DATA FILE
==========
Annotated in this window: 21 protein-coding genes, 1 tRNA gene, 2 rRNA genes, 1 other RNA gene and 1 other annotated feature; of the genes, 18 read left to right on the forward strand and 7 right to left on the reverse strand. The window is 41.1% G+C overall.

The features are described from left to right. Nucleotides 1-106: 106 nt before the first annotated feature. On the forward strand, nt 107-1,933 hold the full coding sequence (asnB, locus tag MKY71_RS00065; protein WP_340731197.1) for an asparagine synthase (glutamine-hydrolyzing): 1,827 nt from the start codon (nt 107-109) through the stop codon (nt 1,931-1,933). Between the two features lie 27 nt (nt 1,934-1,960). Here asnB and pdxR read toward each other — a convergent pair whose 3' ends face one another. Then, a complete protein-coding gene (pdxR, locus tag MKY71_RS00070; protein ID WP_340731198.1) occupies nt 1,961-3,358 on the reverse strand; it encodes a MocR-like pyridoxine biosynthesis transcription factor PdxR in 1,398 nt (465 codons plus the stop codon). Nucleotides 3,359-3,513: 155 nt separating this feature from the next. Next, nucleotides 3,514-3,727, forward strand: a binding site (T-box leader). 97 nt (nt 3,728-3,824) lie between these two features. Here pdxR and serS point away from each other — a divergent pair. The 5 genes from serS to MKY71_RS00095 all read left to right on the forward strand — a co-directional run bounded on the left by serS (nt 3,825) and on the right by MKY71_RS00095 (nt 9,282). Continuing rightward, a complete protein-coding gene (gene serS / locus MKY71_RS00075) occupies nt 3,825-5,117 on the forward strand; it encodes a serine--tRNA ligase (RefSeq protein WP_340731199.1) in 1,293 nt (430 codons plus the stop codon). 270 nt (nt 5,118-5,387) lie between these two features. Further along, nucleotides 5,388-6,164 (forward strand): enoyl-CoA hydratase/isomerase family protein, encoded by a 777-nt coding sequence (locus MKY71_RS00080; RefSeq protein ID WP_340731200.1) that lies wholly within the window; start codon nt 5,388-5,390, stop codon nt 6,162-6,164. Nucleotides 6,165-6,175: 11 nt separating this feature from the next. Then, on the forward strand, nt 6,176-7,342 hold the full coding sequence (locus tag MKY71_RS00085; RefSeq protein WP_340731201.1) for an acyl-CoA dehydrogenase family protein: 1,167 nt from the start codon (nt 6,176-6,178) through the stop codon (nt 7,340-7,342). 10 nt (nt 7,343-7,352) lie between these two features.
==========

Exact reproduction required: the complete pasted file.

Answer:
Annotated in this window: 21 protein-coding genes, 1 tRNA gene, 2 rRNA genes, 1 other RNA gene and 1 other annotated feature; of the genes, 18 read left to right on the forward strand and 7 right to left on the reverse strand. The window is 41.1% G+C overall.

The features are described from left to right. Nucleotides 1-106: 106 nt before the first annotated feature. On the forward strand, nt 107-1,933 hold the full coding sequence (asnB, locus tag MKY71_RS00065; protein WP_340731197.1) for an asparagine synthase (glutamine-hydrolyzing): 1,827 nt from the start codon (nt 107-109) through the stop codon (nt 1,931-1,933). Between the two features lie 27 nt (nt 1,934-1,960). Here asnB and pdxR read toward each other — a convergent pair whose 3' ends face one another. Then, a complete protein-coding gene (pdxR, locus tag MKY71_RS00070; protein ID WP_340731198.1) occupies nt 1,961-3,358 on the reverse strand; it encodes a MocR-like pyridoxine biosynthesis transcription factor PdxR in 1,398 nt (465 codons plus the stop codon). Nucleotides 3,359-3,513: 155 nt separating this feature from the next. Next, nucleotides 3,514-3,727, forward strand: a binding site (T-box leader). 97 nt (nt 3,728-3,824) lie between these two features. Here pdxR and serS point away from each other — a divergent pair. The 5 genes from serS to MKY71_RS00095 all read left to right on the forward strand — a co-directional run bounded on the left by serS (nt 3,825) and on the right by MKY71_RS00095 (nt 9,282). Continuing rightward, a complete protein-coding gene (gene serS / locus MKY71_RS00075) occupies nt 3,825-5,117 on the forward strand; it encodes a serine--tRNA ligase (RefSeq protein WP_340731199.1) in 1,293 nt (430 codons plus the stop codon). 270 nt (nt 5,118-5,387) lie between these two features. Further along, nucleotides 5,388-6,164 (forward strand): enoyl-CoA hydratase/isomerase family protein, encoded by a 777-nt coding sequence (locus MKY71_RS00080; RefSeq protein ID WP_340731200.1) that lies wholly within the window; start codon nt 5,388-5,390, stop codon nt 6,162-6,164. Nucleotides 6,165-6,175: 11 nt separating this feature from the next. Then, on the forward strand, nt 6,176-7,342 hold the full coding sequence (locus tag MKY71_RS00085; RefSeq protein WP_340731201.1) for an acyl-CoA dehydrogenase family protein: 1,167 nt from the start codon (nt 6,176-6,178) through the stop codon (nt 7,340-7,342). 10 nt (nt 7,343-7,352) lie between these two features.